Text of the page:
The [k] sound is a very common sound cross-linguistically. Most languages have at least a plain [k], and some distinguish more than one variety. Most Indo-Aryan languages
, such as Hindi
, have a two-way contrast between aspirated
and plain [k]. Only a few languages lack a voiceless velar plosive, e.g. Tahitian
Some languages have the voiceless pre-velar plosive
which is articulated slightly more front compared with the place of articulation of the prototypical velar plosive, though not as front as the prototypical palatal plosive
Conversely, some languages have the voiceless post-velar plosive
which is articulated slightly behind the place of articulation of the prototypical velar plosive, though not as back as the prototypical uvular plosive
Features of the voiceless velar stop:
- Its manner of articulation is occlusive, which means it is produced by obstructing airflow in the vocal tract. Since the consonant is also oral, with no nasal outlet, the airflow is blocked entirely, and the consonant is a plosive.
- Its place of articulation is velar, which means it is articulated with the back of the tongue (the dorsum) at the soft palate.
- Its phonation is voiceless, which means it is produced without vibrations of the vocal cords. In some languages the vocal cords are actively separated, so it is always voiceless; in others the cords are lax, so that it may take on the voicing of adjacent sounds.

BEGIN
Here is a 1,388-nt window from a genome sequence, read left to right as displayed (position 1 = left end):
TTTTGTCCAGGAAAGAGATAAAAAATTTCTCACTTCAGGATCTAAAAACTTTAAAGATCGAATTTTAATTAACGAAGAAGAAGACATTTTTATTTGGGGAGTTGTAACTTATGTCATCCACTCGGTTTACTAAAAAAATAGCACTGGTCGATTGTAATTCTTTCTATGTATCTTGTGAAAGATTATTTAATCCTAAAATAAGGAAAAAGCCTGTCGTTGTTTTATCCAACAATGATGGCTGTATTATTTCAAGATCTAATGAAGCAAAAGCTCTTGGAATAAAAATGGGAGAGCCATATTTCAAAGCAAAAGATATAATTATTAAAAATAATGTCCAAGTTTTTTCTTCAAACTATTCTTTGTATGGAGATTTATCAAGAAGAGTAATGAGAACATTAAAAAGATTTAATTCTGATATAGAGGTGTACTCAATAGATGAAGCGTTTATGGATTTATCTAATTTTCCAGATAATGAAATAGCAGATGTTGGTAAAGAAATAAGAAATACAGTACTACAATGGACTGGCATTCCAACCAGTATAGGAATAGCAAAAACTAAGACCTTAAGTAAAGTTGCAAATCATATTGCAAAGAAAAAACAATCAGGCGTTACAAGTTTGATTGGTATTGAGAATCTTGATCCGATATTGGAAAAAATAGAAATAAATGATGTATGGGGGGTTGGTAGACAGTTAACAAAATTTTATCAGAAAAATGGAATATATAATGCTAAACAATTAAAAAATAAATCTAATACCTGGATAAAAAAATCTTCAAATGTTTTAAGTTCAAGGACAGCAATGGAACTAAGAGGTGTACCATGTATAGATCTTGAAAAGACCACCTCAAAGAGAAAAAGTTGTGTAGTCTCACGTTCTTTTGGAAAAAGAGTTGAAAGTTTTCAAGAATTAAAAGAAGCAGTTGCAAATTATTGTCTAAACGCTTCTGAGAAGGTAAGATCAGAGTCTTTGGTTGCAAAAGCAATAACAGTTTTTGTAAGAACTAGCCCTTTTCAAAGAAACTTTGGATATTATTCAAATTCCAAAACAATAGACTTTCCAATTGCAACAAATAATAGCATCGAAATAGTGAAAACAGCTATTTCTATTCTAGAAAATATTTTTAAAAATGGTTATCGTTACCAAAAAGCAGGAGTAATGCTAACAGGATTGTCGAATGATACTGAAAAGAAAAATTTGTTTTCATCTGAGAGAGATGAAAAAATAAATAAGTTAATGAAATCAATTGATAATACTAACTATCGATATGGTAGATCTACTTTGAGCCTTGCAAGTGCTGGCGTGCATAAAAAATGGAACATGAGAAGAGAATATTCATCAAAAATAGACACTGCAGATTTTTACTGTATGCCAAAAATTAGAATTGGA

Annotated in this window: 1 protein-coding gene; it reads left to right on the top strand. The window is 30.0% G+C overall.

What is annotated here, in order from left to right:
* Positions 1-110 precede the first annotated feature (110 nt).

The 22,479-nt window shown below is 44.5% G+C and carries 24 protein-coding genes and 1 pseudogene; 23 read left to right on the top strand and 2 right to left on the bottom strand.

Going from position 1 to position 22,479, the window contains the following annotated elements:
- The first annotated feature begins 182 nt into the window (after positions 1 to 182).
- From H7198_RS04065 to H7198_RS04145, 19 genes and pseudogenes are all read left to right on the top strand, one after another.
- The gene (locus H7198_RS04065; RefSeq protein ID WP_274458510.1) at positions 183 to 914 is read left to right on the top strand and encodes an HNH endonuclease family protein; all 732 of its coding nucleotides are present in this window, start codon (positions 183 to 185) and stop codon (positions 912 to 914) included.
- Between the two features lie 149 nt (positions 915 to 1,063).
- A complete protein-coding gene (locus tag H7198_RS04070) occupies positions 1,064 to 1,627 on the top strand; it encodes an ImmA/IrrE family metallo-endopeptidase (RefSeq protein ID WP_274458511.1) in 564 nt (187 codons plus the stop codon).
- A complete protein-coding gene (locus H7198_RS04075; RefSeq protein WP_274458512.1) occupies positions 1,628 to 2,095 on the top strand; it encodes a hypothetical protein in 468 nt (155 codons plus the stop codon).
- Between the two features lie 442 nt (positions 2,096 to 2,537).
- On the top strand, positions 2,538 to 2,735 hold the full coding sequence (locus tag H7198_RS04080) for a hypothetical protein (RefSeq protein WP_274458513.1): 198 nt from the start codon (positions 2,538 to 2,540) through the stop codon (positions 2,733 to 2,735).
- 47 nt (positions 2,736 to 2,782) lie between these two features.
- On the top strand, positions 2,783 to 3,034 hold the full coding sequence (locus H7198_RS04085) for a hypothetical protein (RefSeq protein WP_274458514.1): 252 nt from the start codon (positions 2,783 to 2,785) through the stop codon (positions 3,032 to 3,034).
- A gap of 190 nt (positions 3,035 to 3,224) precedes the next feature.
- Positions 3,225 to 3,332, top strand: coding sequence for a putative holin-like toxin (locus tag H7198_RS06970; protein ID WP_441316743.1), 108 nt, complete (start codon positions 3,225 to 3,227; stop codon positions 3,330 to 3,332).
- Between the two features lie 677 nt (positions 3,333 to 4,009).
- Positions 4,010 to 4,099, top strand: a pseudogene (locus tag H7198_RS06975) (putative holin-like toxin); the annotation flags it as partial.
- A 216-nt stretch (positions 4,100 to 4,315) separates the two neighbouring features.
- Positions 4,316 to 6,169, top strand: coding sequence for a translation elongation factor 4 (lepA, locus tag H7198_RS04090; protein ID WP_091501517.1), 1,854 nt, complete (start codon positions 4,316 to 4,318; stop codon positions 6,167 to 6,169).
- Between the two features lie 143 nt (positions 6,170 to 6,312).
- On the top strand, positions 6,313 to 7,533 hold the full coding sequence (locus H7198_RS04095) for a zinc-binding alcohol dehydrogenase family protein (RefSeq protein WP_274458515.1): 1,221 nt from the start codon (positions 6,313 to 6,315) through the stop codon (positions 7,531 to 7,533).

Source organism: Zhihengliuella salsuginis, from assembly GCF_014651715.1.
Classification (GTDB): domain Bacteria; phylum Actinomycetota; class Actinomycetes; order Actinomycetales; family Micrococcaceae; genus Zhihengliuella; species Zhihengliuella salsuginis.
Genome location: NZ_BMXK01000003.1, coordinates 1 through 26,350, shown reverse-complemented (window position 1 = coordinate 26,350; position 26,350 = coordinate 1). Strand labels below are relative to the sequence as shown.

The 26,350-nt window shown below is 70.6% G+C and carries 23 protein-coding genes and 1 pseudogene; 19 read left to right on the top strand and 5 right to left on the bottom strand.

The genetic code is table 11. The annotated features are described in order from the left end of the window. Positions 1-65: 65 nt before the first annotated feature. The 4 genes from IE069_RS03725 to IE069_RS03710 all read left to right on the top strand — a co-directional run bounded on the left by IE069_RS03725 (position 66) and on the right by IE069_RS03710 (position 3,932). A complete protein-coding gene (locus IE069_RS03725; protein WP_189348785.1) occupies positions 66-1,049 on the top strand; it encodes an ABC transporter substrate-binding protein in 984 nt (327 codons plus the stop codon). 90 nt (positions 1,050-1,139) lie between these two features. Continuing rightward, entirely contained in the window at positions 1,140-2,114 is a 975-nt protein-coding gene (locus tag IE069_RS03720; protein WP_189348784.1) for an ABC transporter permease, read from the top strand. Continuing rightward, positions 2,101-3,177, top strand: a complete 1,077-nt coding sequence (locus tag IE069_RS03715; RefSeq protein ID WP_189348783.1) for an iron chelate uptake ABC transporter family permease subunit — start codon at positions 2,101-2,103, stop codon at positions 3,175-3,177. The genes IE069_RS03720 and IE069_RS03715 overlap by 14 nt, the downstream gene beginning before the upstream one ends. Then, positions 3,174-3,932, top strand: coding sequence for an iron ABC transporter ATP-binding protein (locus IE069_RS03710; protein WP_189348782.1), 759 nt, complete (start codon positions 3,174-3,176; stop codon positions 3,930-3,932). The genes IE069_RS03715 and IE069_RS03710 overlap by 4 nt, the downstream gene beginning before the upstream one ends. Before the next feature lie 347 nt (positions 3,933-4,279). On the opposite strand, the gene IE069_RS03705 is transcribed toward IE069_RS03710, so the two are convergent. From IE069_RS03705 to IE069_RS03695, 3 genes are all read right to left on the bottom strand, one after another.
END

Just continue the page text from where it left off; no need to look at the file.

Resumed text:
- It is an oral consonant, which means air is allowed to escape through the mouth only.
- It is a central consonant, which means it is produced by directing the airstream along the center of the tongue, rather than to the sides.
- The airstream mechanism is pulmonic, which means it is articulated by pushing air solely with the lungs and diaphragm, as in most sounds.
- ^ Instead of "pre-velar", it can be called "advanced velar", "fronted velar", "front-velar", "palato-velar", "post-palatal", "retracted palatal" or "backed palatal".
- ^ Instead of "post-velar", it can be called "retracted velar", "backed velar", "pre-uvular", "advanced uvular" or "fronted uvular".
- ^ Basbøll (2005:61)
- ^ Olson et al. (2010), pp. 206–207.
- ^ a b Gilles & Trouvain (2013:67–68)
- ^ DEX Online : 
- ^ Landau et al. (1999), p. 66.
- ^ Martínez-Celdrán, Fernández-Planas & Carrera-Sabaté (2003), p. 255.
- ^ Thompson (1959), pp. 458–461.
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- Shosted, Ryan K.; Chikovani, Vakhtang (2006), "Standard Georgian" (PDF), Journal of the International Phonetic Association, 36 (2): 255–264, doi:10.1017/S0025100306002659
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Last edited on 5 May 2021, at 23:27
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